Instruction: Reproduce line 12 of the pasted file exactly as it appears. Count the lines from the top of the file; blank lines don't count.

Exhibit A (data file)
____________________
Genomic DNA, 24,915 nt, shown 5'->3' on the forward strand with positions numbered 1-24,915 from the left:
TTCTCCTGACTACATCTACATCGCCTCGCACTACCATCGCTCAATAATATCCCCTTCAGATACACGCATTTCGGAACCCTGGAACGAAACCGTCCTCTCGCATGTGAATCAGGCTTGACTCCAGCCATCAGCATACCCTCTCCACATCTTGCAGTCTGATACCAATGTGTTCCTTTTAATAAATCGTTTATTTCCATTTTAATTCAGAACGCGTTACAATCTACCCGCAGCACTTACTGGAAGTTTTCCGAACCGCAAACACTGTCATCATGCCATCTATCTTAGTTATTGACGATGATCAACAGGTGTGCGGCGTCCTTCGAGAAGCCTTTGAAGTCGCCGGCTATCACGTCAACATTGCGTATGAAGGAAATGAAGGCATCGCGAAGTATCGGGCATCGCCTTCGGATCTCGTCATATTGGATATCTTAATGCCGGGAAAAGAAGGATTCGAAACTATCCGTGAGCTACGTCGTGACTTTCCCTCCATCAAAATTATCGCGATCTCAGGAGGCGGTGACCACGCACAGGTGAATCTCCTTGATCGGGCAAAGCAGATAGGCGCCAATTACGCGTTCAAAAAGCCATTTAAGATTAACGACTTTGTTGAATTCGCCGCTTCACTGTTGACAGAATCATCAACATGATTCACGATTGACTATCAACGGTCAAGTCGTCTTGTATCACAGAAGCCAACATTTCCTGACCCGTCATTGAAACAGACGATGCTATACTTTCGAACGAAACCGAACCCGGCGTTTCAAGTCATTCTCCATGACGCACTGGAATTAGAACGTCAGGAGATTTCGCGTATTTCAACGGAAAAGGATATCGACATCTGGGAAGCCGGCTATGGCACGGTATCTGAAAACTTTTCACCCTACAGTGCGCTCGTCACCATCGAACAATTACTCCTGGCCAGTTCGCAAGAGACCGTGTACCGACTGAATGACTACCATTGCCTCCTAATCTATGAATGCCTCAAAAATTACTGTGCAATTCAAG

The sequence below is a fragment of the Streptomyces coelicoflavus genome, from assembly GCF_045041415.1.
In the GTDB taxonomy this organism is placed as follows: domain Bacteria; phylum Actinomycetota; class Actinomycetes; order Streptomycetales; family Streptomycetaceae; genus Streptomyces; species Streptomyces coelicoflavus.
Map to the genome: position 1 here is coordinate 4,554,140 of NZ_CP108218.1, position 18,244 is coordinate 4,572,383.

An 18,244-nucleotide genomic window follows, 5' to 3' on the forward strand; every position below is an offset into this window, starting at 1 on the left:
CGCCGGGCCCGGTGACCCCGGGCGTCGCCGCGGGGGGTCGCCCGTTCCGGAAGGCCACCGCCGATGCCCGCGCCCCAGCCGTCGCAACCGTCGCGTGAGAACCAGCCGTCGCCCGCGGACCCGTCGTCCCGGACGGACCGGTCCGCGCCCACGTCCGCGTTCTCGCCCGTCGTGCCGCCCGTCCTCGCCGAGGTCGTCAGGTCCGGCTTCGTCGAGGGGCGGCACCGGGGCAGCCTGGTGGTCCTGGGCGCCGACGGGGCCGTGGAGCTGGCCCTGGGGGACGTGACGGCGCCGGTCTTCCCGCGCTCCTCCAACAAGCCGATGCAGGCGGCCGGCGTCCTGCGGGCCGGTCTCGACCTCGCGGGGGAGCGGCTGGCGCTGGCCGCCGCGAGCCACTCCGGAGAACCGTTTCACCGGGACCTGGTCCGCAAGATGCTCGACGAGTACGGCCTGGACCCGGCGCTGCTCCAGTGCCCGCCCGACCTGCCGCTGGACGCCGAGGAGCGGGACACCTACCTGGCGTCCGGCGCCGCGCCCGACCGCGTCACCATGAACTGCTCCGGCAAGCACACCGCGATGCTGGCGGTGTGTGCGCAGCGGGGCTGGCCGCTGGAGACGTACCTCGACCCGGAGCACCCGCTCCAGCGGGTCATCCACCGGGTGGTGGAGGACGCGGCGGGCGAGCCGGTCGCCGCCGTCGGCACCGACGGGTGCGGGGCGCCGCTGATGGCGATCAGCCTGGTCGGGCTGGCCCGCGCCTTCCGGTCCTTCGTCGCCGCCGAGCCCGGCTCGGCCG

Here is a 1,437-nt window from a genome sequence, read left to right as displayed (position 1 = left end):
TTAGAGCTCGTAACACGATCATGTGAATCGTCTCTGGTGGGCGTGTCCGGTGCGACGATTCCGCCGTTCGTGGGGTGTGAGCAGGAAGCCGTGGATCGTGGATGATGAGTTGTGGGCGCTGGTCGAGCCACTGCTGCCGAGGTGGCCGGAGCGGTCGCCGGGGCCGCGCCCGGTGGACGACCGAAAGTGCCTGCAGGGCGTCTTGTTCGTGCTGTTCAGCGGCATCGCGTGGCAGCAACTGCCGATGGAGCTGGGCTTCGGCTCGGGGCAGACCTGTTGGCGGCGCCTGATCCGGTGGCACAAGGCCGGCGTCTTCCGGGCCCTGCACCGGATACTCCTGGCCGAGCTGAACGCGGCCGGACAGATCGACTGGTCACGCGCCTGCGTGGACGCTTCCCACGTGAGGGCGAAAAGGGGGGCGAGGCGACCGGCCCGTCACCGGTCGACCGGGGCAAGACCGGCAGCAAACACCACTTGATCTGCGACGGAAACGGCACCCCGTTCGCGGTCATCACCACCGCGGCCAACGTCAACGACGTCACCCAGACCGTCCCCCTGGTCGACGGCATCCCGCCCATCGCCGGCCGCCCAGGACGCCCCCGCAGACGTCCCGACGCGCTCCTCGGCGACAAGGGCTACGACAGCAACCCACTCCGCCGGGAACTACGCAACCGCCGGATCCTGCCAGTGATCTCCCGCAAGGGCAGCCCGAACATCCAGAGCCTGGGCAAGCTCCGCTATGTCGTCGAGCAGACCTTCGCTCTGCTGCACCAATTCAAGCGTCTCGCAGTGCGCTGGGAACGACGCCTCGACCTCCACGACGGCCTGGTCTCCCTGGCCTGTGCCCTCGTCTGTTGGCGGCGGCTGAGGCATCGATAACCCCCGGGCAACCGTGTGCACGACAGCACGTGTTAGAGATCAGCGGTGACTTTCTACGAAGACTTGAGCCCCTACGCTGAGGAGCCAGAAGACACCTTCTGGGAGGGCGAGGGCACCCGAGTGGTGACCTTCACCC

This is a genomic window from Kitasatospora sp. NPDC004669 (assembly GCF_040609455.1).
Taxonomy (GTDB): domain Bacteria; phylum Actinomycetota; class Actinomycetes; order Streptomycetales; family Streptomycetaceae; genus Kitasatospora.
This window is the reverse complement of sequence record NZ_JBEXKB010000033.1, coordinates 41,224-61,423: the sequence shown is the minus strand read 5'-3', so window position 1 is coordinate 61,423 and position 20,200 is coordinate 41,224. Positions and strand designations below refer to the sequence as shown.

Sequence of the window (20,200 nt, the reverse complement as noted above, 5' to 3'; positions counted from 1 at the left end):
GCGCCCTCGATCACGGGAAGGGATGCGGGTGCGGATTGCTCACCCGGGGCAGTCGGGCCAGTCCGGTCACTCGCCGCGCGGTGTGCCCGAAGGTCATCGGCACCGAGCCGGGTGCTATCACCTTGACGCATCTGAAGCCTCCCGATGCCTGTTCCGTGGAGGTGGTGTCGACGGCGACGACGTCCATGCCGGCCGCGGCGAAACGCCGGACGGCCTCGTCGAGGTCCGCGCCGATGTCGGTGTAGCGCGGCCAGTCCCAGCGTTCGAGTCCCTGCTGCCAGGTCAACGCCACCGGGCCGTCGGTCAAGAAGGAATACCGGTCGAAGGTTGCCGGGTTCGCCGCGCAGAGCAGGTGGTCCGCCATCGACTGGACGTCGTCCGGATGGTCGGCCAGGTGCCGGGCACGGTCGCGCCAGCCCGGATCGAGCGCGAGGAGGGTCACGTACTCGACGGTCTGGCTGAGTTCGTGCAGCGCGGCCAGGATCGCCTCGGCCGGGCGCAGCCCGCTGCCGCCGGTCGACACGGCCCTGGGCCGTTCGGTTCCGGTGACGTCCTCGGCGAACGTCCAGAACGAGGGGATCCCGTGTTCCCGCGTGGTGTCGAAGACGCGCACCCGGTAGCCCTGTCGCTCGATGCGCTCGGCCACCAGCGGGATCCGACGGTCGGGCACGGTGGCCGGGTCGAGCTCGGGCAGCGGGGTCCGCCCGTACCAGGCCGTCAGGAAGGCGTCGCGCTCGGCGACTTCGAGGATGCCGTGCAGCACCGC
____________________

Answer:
This window is the reverse complement of sequence record NZ_JBEXKB010000033.1, coordinates 41,224-61,423: the sequence shown is the minus strand read 5'-3', so window position 1 is coordinate 61,423 and position 20,200 is coordinate 41,224. Positions and strand designations below refer to the sequence as shown.